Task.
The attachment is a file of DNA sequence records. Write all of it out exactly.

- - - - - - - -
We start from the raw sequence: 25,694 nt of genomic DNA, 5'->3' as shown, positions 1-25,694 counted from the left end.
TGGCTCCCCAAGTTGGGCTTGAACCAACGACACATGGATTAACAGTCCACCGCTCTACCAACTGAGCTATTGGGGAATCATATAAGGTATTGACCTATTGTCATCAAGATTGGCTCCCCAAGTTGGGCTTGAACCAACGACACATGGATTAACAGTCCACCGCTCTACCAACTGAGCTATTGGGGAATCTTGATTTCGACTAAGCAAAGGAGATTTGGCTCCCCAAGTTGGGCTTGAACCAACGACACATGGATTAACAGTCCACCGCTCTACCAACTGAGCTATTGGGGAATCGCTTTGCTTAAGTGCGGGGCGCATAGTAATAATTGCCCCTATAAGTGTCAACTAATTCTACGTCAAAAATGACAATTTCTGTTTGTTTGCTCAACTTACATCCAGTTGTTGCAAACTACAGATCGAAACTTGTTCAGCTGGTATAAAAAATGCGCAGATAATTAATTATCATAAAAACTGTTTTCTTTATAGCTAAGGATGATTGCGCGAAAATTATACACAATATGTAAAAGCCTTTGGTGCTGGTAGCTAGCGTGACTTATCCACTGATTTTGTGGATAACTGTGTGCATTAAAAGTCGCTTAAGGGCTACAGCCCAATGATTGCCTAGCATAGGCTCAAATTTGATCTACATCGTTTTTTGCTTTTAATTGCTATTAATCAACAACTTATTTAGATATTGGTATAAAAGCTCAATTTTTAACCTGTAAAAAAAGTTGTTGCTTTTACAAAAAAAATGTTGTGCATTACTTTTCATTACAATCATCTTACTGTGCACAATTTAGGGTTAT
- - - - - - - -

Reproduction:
We start from the raw sequence: 25,694 nt of genomic DNA, 5'->3' as shown, positions 1-25,694 counted from the left end.
TGGCTCCCCAAGTTGGGCTTGAACCAACGACACATGGATTAACAGTCCACCGCTCTACCAACTGAGCTATTGGGGAATCATATAAGGTATTGACCTATTGTCATCAAGATTGGCTCCCCAAGTTGGGCTTGAACCAACGACACATGGATTAACAGTCCACCGCTCTACCAACTGAGCTATTGGGGAATCTTGATTTCGACTAAGCAAAGGAGATTTGGCTCCCCAAGTTGGGCTTGAACCAACGACACATGGATTAACAGTCCACCGCTCTACCAACTGAGCTATTGGGGAATCGCTTTGCTTAAGTGCGGGGCGCATAGTAATAATTGCCCCTATAAGTGTCAACTAATTCTACGTCAAAAATGACAATTTCTGTTTGTTTGCTCAACTTACATCCAGTTGTTGCAAACTACAGATCGAAACTTGTTCAGCTGGTATAAAAAATGCGCAGATAATTAATTATCATAAAAACTGTTTTCTTTATAGCTAAGGATGATTGCGCGAAAATTATACACAATATGTAAAAGCCTTTGGTGCTGGTAGCTAGCGTGACTTATCCACTGATTTTGTGGATAACTGTGTGCATTAAAAGTCGCTTAAGGGCTACAGCCCAATGATTGCCTAGCATAGGCTCAAATTTGATCTACATCGTTTTTTGCTTTTAATTGCTATTAATCAACAACTTATTTAGATATTGGTATAAAAGCTCAATTTTTAACCTGTAAAAAAAGTTGTTGCTTTTACAAAAAAAATGTTGTGCATTACTTTTCATTACAATCATCTTACTGTGCACAATTTAGGGTTAT